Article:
MUSCLE & JOINTS
Water. Joint cartilage is made up of 70-80% water, so it’s no wonder that lack of hydration results in joint pain. With well-hydrated cartilage, the rate of friction between bones is lower than in dehydrated cartilage. Dehydration can lead to increased degeneration and damage. Hydrated cartilage functions better, and a well-lubricated spine can move more easily.
Walnuts. Walnuts are a significant source of omega-3 fats, and omega-3s have been shown to reduce inflammation which can reduce joint swelling, pain and stiffness.
Cauliflower. As a member of the marvelous cruciferous or brassica family, cauliflower is rich in vitamins C and K, full of folate, and antioxidants, and also has cardiovascular benefits as its packed with fiber which has been shown to reduce inflammation. It also contains sulforaphane, which is touted for reduction of blood pressure and its cancer-fighting properties.
Acai berries. Research shows that acai berries are extremely high in anthocyanins, a type of antioxidant that supports balanced cholesterol levels. Acai berries are also rich in plant sterols that provide cardio-protective benefits, including supporting circulation, improving overall blood composition, and relaxing the blood vessels.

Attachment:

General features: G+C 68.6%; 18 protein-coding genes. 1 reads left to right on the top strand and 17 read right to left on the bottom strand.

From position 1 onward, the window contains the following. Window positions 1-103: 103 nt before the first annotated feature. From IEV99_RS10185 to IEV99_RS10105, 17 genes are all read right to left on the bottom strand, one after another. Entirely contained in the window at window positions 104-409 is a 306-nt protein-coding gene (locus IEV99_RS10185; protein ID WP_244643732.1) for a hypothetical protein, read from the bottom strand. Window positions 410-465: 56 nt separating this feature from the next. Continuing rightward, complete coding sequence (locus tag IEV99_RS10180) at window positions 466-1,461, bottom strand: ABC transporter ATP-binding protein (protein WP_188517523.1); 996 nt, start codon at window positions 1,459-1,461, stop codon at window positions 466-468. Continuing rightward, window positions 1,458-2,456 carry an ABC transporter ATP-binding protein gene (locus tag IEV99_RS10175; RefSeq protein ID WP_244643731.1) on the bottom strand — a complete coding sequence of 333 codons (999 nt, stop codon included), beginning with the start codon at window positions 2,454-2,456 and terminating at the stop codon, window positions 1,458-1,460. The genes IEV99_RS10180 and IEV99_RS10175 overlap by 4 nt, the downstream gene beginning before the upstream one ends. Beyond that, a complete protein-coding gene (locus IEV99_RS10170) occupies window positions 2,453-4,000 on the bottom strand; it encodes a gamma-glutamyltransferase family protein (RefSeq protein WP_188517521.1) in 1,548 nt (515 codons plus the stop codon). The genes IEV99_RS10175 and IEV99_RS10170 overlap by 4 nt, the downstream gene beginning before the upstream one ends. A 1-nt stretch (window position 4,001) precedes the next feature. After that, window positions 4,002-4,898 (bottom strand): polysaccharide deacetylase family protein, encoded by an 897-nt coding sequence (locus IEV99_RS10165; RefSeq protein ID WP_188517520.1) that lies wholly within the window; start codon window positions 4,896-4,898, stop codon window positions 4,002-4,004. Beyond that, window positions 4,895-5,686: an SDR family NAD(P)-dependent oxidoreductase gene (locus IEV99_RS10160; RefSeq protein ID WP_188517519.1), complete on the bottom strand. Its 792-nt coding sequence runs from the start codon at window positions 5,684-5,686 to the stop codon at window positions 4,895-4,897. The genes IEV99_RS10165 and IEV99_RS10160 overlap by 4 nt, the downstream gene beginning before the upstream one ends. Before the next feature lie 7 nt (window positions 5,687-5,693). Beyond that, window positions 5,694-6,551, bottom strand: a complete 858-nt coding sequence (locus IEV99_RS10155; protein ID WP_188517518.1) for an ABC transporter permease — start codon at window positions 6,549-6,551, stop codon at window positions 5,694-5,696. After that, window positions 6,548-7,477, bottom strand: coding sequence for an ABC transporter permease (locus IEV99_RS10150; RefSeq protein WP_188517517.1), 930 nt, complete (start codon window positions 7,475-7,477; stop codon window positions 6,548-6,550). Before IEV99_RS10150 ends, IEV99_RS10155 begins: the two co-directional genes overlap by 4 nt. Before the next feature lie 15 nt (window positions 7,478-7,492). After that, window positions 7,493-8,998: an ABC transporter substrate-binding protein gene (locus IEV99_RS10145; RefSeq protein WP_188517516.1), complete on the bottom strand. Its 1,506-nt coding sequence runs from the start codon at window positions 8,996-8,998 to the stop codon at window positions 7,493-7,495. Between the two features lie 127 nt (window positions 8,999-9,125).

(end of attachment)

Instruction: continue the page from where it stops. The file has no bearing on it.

Oatmeal. Oatmeal is full of soluble fiber, which slows down the digestion of nutrients in the intestines, like fat & sugar which helps control your blood glucose levels and may also help lower levels of unhealthy low-density lipoprotein, or LDL, cholesterol. Check out this recipe for overnight oats!
Turnip greens & other dark greens (kale, bok choy). One cup of cooked turnip greens has about 200 milligrams of calcium—that’s 20% of your daily goal! On top of that, dark greens also have vitamin K, which can reduce your risk for osteoporosis.
Egg yolk. For those who have fish allergies or dislike most fish, you’re in luck as egg yolks also contain a good amount of Vitamin D, which aids in the absorption of calcium and phosphorus and promotes bone health.
Jerusalem artichokes. High in Inulin, an insoluble fiber, which travels through our bodies from the small to large intestine to our colon. Once this insoluble fiber finds its way to the colon, it ferments into healthy micro flora.
Bananas. Aid the gut bacterial community, known as phyla, by restoring electrolytes and potassium. Bananas may also reduce inflammation, due to high levels of potassium and magnesium, and they also have a lot of fiber which aid in digestion.